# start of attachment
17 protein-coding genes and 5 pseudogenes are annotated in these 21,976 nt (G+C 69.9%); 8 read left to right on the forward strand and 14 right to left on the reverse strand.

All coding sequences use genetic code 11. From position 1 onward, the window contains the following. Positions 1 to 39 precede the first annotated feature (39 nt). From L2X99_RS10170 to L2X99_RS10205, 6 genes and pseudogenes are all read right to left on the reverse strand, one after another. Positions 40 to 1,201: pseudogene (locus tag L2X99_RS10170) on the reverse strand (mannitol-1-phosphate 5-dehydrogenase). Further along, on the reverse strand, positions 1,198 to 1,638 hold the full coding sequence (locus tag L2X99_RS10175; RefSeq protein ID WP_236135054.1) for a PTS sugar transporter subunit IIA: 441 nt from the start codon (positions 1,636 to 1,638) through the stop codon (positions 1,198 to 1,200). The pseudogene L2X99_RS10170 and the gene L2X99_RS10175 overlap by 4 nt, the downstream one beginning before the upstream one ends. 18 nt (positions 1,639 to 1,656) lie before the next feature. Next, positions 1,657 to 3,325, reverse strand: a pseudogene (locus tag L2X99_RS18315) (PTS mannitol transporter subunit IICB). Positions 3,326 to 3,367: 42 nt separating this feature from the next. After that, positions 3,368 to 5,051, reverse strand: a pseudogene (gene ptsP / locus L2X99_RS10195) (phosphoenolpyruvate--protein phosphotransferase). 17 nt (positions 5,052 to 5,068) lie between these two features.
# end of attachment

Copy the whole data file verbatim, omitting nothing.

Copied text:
17 protein-coding genes and 5 pseudogenes are annotated in these 21,976 nt (G+C 69.9%); 8 read left to right on the forward strand and 14 right to left on the reverse strand.

All coding sequences use genetic code 11. From position 1 onward, the window contains the following. Positions 1 to 39 precede the first annotated feature (39 nt). From L2X99_RS10170 to L2X99_RS10205, 6 genes and pseudogenes are all read right to left on the reverse strand, one after another. Positions 40 to 1,201: pseudogene (locus tag L2X99_RS10170) on the reverse strand (mannitol-1-phosphate 5-dehydrogenase). Further along, on the reverse strand, positions 1,198 to 1,638 hold the full coding sequence (locus tag L2X99_RS10175; RefSeq protein ID WP_236135054.1) for a PTS sugar transporter subunit IIA: 441 nt from the start codon (positions 1,636 to 1,638) through the stop codon (positions 1,198 to 1,200). The pseudogene L2X99_RS10170 and the gene L2X99_RS10175 overlap by 4 nt, the downstream one beginning before the upstream one ends. 18 nt (positions 1,639 to 1,656) lie before the next feature. Next, positions 1,657 to 3,325, reverse strand: a pseudogene (locus tag L2X99_RS18315) (PTS mannitol transporter subunit IICB). Positions 3,326 to 3,367: 42 nt separating this feature from the next. After that, positions 3,368 to 5,051, reverse strand: a pseudogene (gene ptsP / locus L2X99_RS10195) (phosphoenolpyruvate--protein phosphotransferase). 17 nt (positions 5,052 to 5,068) lie between these two features.